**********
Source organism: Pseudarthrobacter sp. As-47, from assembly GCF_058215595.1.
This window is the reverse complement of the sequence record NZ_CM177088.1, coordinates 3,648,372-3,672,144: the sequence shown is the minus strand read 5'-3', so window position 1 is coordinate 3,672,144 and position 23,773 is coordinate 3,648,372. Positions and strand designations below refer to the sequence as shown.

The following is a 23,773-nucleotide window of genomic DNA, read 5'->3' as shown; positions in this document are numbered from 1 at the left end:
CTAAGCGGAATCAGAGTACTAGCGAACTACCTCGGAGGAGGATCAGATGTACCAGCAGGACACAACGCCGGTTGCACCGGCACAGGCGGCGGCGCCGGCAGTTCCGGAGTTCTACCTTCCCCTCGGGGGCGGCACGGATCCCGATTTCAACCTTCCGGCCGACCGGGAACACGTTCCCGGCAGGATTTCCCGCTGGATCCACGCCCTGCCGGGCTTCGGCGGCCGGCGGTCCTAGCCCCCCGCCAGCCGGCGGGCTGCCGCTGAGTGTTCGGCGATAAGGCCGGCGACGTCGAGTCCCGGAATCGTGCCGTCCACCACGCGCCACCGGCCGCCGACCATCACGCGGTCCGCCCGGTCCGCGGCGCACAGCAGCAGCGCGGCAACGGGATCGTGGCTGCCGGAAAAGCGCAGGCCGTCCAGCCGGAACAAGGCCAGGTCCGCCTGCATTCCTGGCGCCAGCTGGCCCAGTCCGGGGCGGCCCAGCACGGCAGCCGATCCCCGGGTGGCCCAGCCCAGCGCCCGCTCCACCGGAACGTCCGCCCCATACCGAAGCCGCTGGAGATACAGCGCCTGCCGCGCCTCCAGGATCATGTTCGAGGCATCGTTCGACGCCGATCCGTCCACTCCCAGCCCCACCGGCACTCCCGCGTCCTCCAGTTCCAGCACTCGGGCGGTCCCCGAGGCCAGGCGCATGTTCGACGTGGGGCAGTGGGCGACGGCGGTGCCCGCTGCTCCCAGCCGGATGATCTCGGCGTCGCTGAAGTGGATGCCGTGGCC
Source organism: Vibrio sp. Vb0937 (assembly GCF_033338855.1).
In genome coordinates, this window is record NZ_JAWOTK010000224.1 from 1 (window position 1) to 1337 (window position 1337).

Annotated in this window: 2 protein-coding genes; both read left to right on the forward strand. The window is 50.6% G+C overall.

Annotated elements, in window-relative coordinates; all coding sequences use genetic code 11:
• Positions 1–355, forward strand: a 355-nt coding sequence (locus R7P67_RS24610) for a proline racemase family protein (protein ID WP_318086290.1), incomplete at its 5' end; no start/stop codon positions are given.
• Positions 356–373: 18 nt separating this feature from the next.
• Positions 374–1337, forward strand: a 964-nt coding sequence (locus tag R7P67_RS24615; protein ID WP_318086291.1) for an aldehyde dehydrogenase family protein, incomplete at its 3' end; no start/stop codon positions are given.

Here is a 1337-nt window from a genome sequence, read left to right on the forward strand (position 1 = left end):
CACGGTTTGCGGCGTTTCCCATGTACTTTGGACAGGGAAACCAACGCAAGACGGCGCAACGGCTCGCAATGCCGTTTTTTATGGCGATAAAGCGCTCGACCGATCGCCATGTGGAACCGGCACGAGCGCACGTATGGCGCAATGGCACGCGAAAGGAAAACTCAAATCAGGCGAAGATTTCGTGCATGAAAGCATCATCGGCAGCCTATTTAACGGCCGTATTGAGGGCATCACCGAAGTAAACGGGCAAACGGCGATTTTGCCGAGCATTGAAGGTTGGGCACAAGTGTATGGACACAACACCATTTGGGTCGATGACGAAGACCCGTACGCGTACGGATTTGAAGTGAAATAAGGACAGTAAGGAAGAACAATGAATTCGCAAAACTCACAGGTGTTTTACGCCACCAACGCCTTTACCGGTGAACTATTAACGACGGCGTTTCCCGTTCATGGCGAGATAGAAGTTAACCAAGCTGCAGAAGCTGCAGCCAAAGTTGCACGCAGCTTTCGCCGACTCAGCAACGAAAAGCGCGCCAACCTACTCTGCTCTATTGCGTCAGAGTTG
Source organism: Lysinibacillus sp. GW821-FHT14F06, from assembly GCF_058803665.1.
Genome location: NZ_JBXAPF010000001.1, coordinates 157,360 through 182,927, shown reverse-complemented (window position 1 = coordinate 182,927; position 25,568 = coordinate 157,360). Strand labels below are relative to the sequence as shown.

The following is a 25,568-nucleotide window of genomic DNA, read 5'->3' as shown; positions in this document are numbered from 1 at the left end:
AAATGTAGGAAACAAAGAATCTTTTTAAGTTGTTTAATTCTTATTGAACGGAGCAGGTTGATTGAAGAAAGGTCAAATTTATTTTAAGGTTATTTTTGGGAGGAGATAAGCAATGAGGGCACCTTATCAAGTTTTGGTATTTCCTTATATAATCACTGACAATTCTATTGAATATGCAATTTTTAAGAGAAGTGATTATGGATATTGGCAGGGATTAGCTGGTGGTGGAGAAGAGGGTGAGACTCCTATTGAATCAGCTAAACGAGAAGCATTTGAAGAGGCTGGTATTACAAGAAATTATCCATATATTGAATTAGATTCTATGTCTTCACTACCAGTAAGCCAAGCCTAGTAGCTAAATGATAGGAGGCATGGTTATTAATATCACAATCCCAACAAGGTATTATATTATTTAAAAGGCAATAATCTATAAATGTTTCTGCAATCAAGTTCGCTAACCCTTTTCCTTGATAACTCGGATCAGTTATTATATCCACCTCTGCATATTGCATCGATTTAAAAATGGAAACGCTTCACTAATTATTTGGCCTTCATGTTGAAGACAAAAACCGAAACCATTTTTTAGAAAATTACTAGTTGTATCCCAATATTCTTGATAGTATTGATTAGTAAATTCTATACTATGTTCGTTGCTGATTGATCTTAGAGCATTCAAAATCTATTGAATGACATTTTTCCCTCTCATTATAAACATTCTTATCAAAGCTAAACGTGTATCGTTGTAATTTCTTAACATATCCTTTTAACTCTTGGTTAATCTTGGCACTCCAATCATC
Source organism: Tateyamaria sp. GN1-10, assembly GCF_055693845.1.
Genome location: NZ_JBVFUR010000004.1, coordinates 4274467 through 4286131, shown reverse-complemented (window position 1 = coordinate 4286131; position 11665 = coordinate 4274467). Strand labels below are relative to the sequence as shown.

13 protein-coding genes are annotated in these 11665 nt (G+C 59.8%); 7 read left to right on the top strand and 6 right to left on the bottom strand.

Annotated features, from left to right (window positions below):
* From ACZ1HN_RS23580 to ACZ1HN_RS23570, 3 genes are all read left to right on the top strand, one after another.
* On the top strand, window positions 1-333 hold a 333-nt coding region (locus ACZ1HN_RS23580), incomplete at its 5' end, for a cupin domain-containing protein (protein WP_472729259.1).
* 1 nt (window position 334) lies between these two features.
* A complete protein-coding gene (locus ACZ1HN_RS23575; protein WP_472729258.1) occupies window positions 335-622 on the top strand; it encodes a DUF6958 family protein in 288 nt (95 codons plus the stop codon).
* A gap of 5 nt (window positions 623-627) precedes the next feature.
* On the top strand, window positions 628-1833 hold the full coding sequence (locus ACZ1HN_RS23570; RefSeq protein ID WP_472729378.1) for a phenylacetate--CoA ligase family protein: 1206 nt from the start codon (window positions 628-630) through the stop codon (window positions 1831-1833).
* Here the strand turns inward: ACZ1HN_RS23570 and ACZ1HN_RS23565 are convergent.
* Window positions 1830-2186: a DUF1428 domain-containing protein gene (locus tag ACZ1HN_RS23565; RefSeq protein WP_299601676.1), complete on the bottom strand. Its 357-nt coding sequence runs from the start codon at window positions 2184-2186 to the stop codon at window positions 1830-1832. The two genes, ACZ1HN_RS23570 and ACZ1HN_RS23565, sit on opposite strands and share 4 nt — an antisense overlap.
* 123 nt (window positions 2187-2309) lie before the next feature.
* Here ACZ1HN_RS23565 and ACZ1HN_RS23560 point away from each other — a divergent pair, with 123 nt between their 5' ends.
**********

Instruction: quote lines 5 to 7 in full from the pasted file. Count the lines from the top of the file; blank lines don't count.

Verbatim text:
Source organism: Vibrio sp. Vb0937 (assembly GCF_033338855.1).
In genome coordinates, this window is record NZ_JAWOTK010000224.1 from 1 (window position 1) to 1337 (window position 1337).

Annotated in this window: 2 protein-coding genes; both read left to right on the forward strand. The window is 50.6% G+C overall.